1929: The Great Crash

Synopsis:
Genre: Documentary
 
IMDB:
7.4
Year:
2009
16 Views

1

In 1929, years of booming prosperity

ended in catastrophe.

It was the biggest stock market

crash since records began.

It is impossible to underestimate the

shock, a sense of stunned disbelief.

First-time investors borrowed huge amounts

of money to speculate on the market.

The market broke very sharply, and a

lot of people were wiped out with it.

It was very painful.

Later, thousands of banks failed.

Millions lost everything.

The poverty was really all around

us. It was really, really pitiful.

The Crash was followed by a Depression

that spread across the world,

lasted for a decade

and was a prelude to war.

This is a story

of a financial disaster

that we hoped

would never happen again.

Wednesday 23rd October 1929,

without warning,

share prices are plummeting

on the New York Stock Exchange.

Investors are stunned.

For the last five years,

the market has only gone up.

In the space of an hour, a staggering

2.5 million shares are sold.

The next day,

the downward spiral continues.

As people came in

to trade stocks on October 24th,

there was a sense that

maybe something had changed.

All of a sudden,

there just weren't buyers.

People were willing to sell, but there

weren't buyers coming forth to buy the stocks.

And prices began to fall $2, $4,

$10 a share. It was horrifying.

That morning, there were drops on the Stock

Exchange that were so sharp and so dire,

stock suddenly dropping

10, 20, 30 points at a time,

that it's said that there were

shrieks and gasps in the gallery

of the New York Stock Exchange.

People are stunned

by what is happening, and terrified.

Thousands of people begin to gather

outside the Stock Market.

10,000 people.

They fill the streets

from Broadway to the East River.

People wanting to know what

was going, they went there.

These huge crowds gathered around

the Stock Exchange,

around the statues

and on the stairs,

waiting to get any kind of news they

could as people came out of the exchange.

They could hear the shouting and

yelling as people were buying and selling

but they but they

didn't know what was going on

until they gathered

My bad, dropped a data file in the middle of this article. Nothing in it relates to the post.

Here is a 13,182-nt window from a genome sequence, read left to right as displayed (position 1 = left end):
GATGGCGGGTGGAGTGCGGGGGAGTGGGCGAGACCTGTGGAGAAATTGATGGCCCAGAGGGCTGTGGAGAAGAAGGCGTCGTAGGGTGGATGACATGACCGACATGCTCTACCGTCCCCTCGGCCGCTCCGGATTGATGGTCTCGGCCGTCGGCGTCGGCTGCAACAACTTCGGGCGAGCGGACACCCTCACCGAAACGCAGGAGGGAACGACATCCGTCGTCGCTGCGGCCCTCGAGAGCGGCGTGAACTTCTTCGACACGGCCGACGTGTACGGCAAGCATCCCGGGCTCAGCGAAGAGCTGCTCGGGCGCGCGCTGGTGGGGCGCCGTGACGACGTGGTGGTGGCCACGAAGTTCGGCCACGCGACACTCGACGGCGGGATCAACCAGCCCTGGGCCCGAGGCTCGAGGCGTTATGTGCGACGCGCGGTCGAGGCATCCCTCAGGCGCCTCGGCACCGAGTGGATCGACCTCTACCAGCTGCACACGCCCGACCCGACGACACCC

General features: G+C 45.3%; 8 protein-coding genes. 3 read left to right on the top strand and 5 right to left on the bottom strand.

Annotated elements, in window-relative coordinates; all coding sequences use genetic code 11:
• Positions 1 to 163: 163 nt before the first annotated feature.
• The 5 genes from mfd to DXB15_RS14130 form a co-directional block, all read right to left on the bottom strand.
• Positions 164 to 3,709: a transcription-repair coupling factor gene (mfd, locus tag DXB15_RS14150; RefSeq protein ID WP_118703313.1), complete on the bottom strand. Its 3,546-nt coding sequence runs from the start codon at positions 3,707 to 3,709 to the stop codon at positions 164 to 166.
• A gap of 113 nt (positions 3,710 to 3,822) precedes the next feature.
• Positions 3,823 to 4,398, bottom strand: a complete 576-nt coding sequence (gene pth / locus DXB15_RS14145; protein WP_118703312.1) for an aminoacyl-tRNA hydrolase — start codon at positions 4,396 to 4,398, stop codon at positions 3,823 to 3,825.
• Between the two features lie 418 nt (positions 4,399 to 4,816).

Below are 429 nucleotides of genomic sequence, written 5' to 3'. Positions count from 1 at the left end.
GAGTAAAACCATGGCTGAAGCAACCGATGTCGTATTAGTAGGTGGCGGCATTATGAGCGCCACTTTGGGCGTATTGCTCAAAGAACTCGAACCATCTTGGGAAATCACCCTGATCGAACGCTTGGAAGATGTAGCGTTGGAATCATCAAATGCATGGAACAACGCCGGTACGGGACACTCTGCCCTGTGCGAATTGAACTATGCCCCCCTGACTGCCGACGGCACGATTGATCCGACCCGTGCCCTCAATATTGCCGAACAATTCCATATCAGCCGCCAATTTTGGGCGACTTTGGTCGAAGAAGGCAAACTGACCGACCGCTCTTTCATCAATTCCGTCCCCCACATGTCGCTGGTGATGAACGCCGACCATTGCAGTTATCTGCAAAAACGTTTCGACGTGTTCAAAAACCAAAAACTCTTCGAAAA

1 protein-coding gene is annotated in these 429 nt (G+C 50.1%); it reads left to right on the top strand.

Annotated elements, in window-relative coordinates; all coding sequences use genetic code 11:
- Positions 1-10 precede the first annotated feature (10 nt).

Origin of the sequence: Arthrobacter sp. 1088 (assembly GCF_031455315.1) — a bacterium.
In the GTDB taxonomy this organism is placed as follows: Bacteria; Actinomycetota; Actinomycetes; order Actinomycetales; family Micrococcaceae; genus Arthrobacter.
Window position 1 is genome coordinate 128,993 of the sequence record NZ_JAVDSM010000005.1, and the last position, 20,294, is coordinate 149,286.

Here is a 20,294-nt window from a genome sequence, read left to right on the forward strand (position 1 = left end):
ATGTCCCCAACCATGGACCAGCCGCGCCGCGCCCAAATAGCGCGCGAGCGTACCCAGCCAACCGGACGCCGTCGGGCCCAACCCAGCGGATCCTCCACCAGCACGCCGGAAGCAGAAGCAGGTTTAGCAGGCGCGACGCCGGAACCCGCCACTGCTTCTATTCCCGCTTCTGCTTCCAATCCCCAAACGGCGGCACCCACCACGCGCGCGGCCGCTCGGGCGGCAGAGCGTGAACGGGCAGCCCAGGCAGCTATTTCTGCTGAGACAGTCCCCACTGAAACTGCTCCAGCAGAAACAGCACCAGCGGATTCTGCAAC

and they stayed there, to find out.

Few of the thousands waiting in the crowd appreciated

the scale of the disaster that was about to unfold.

Nor could they imagine that,

over the next five days,

a financial catastrophe would sweep away

the foundations of America's prosperity.

But to understand what brought about

the crash, we need to go back a decade,

to a time when American confidence grew so high

that it seemed the good times would last for ever.

In 1919, the US had emerged

victorious from World War one.

A mood of optimism was in the air.

Britain and its European Allies were

exhausted financially from the War.

But the US economy was thriving and

the world danced to the American tune.

The uncertainties were over.

There seemed little doubt about

what was going to happen.

America was going on the greatest,

gaudiest spree

in history, and there was

going to be plenty to tell about it.

In the 1920s, everyday life

was changing.

Electrification

transformed America.

Towns were hooked up to the grid.

New technologies emerged -

aeroplanes, radios.

Domestic goods that had started life

as luxuries, now became necessities.

The car industry also boomed as people flocked to

buy one of the new Ford or Chrysler automobiles.

An era of boundless prosperity

seemed to have begun.

This is the flowering of consumer culture and

mass consumption on a scale never before seen.

There is also heavy

instalment buying

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Submitted on August 05, 2018

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